Chiang Mai Business Guides


Currency, tipping and Bargaining in Chiang Mai

Chiang Mai Business | Chiang Mai business

The basic monetary unit in Thailand is the Baht (THB). One Baht is divided into 100 Satang. The use of the Satang as a monetary unit is rare nowadays because of its small value.

The following coins and notes are currently in use:

  • Coins: 25 and 50 Satang; 1, 5 and 10 Baht
  • Bank notes: 10 (brown), 20 (green), 50 (blue), 100 (red), 500 (purple) and 1000 (gray) Baht

All major foreign currencies can be exchanged for Thai Baht at the banks and authorized money changers. Major credit cards are also widely accepted especially in resort areas.

Visitors may freely bring in foreign currencies and other forms of foreign exchange. Cheques or drafts brought in must be negotiated through a bank.

Upon leaving Thailand, visitors may take with them all foreign exchange that they brought in. For residents of Thailand, no more than US$ 20,000 in bank drafts or cheques may be taken out of the country at one time. Currency however, is not limited.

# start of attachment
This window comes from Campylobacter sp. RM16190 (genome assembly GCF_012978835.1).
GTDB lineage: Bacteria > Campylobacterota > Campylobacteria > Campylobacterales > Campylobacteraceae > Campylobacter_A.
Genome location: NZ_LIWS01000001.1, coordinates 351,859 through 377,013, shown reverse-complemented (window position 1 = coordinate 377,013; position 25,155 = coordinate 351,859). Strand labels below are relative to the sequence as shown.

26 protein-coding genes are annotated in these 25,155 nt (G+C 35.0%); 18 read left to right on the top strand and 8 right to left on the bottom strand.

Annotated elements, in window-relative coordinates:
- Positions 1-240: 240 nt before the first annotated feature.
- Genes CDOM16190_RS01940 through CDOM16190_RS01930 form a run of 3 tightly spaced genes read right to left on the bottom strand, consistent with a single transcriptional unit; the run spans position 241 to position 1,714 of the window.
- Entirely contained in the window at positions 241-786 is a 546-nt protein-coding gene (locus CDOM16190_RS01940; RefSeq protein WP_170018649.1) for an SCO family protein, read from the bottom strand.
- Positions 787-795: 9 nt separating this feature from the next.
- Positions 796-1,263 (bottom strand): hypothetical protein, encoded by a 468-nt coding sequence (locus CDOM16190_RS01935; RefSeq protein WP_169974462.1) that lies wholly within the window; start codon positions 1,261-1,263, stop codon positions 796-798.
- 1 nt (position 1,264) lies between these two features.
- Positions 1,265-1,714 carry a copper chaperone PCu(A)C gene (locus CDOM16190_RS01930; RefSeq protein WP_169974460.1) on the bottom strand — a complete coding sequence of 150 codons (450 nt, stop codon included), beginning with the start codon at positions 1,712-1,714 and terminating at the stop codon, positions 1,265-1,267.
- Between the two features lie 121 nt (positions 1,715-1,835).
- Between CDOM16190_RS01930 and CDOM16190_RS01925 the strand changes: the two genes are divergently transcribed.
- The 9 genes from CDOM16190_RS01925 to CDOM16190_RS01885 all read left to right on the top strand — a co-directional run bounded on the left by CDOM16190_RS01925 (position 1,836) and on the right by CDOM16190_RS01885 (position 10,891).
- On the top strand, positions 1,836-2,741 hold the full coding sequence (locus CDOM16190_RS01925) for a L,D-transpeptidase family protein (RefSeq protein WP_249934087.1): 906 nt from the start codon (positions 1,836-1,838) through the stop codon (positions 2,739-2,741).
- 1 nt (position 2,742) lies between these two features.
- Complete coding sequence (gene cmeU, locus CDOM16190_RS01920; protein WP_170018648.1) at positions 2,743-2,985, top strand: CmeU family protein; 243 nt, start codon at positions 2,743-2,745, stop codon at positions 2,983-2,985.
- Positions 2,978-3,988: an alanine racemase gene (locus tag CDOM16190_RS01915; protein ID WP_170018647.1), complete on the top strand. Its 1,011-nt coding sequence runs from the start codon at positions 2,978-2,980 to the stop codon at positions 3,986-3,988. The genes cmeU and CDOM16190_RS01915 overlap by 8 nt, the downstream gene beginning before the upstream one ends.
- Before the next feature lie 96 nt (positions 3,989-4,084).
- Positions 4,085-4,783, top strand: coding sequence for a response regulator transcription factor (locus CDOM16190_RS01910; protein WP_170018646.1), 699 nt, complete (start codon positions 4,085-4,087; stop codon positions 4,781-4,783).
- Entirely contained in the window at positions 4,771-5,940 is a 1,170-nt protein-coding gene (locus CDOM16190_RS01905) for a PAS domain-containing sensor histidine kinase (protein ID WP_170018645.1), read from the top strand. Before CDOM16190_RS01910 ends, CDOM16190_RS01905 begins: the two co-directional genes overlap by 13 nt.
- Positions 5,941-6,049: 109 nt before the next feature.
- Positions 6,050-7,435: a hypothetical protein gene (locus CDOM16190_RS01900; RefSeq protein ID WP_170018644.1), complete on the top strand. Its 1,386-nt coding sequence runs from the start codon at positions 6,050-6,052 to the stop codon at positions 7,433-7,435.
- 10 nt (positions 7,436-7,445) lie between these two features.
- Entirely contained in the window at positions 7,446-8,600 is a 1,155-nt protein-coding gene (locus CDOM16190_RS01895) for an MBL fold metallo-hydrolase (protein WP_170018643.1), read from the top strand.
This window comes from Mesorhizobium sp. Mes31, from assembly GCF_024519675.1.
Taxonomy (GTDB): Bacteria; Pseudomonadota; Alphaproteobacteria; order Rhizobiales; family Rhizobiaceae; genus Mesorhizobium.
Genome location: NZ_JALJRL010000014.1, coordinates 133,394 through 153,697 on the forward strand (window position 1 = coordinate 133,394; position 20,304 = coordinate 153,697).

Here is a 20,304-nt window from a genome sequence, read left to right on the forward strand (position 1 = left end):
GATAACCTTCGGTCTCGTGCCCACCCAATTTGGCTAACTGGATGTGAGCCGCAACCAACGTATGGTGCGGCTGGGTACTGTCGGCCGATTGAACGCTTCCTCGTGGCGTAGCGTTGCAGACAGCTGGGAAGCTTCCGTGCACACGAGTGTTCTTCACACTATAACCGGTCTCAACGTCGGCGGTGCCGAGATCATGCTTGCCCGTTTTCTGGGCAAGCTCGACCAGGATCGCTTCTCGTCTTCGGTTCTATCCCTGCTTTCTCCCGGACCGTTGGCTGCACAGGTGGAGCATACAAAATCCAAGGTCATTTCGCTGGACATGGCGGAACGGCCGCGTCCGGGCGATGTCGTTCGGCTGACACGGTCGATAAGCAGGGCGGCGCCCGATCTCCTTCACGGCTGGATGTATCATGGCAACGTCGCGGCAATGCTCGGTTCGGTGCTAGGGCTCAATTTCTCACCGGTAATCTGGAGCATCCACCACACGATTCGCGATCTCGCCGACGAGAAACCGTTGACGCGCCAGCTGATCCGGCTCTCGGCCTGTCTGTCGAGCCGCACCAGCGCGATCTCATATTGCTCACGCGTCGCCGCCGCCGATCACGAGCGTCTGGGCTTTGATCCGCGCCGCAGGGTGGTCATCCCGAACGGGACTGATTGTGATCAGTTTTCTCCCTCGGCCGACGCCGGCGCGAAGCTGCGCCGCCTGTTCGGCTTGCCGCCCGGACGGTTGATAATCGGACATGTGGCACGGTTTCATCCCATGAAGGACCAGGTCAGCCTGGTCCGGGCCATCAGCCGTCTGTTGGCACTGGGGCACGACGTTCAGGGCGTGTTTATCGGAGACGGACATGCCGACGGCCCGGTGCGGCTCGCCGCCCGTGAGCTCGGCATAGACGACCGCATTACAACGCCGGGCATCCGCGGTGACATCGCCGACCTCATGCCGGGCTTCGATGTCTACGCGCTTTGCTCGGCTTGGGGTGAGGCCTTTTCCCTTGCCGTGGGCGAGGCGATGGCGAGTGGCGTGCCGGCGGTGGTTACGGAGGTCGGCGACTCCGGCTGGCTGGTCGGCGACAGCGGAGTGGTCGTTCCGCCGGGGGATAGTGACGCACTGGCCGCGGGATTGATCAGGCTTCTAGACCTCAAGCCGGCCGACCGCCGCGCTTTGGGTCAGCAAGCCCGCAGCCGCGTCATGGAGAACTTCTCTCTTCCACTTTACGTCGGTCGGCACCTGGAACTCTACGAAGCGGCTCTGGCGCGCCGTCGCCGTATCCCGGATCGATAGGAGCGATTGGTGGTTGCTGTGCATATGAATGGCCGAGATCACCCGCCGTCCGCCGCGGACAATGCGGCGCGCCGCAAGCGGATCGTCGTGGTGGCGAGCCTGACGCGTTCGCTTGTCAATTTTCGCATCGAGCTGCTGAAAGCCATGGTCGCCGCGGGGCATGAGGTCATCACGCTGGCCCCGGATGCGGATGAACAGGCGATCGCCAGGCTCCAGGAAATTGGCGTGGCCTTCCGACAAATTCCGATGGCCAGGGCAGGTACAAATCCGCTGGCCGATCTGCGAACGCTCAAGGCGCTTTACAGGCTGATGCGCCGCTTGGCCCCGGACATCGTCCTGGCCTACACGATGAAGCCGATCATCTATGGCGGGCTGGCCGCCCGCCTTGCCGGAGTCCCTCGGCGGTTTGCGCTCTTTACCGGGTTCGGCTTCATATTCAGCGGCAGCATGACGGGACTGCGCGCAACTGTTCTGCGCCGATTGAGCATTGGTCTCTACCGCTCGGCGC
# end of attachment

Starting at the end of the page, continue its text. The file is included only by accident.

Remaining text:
Foreign visitors may bring in an unlimited amount of Thai currency. For travelers leaving Thailand, up to THB 20.000 may be taken out without prior authorization. However, if the journey is to one of Thailand's neighboring countries such as Malaysia and Burma, the limit is THB 500.000 per person.

Tipping and Bargaining

Although tipping is not expected or required in most cases, it is considered a nice gesture to leave a small amount when you receive good service.

Most restaurants, bars, supermarkets, department stores, pharmacies, public transport (except taxis and tuk-tuks), and larger hotels do not offer discounts, and operate on a fixed price basis. You may have to pay extra for Credit Cards though! On the other hand, nearly any independent small business, from jewelry stores to street vendors, are open to bargaining. But of course, you cannot take a discount for granted right from the start, so all discussions should be done in a friendly manner.

Last Updated: 03 Oct 2007